Primary school graduates of the Lambs for School project are able to extend their education by attending the Lycée Moderne de l’Amitié (LMA), a combined middle-secondary school near Ouahigouya. These girls walk, on average, six kilometers every day to attend class. From 2007-2012, FBF support provided noon-day meals for students who came from distant villages and stayed in Ouahigouya.
As girls began graduating in increasing numbers from village primary schools in the Yatenga Province, Association NEEED saw the need to build a middle school. It appealed and secured funding from foreign donors, including the Friends of Burkina Faso, to pay the construction costs for building classrooms for its middle school, called the Lycée Moderne de l’Amitié (LMA), located just outside of Ouahigouya. In 2005, LMA enrolled its first students, thanks to the support of donors in the U.S. and in Germany.
The Burkinabe government strives to provide teachers wherever primary schools exist. In response to this incentive, villagers in the north of Burkina Faso have built over 300 primary schools out of mud and thatched roofs. Unfortunately, the government lacks resources to replace more than a few of these village schools with durable schools built with cement-block classrooms, metal roofs, doors, windows; latrines; deep bore wells, and pumps.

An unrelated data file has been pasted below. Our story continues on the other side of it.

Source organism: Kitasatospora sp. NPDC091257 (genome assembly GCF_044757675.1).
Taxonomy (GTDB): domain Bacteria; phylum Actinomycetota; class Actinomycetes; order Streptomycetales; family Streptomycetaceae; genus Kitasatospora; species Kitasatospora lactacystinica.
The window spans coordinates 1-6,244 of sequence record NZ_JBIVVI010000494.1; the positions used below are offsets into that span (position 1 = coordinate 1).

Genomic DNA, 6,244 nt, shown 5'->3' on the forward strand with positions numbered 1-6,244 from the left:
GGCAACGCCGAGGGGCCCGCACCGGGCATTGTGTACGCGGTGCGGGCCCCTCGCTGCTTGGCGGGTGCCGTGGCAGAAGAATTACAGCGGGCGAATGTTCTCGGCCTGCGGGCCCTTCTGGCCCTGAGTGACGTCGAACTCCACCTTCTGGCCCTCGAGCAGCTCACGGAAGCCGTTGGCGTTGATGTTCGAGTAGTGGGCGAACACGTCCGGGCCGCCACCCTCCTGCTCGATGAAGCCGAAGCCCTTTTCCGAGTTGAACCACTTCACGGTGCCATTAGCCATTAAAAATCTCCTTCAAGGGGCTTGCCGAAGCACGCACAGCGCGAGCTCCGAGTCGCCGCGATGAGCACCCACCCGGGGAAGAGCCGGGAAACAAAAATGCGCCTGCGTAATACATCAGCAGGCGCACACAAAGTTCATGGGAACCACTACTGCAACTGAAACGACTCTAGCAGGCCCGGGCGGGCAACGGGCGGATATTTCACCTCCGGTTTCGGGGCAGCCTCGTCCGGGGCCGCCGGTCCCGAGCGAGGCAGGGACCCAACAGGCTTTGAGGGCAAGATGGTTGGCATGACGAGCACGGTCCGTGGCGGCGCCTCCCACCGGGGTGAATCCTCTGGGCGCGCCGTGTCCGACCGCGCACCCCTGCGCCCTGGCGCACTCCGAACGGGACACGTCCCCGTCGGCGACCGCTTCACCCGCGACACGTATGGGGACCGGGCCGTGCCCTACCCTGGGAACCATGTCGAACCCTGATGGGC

FBF’s partnership with Association Nimbus, Enfance, Environnement, Education et Developpement (a non-profit non-governmental organization formed and run by Burkinabe) launched the Lambs for School Project in 2002 which is still ongoing. This program buys a lamb and school materials for a girl’s first year of school and requires her parents to 1) raise and sell the lamb at the end of the year to pay for their daughter’s school needs the following year and 2) use the proceeds from the sale of the lamb to purchase another lamb.
In 2010, FBF began supporting girls’ post-secondary scholarships. This on-going program helps finance training of young women either to become midwives, nurses, or primary-school teachers or enables them to pursue a university education. Selection criteria include potential for candidates to succeed in their studies and financial need. Preference is also given to girls from rural villages. In the past five years, FBF has supported 116 scholarships. Only one student has dropped out.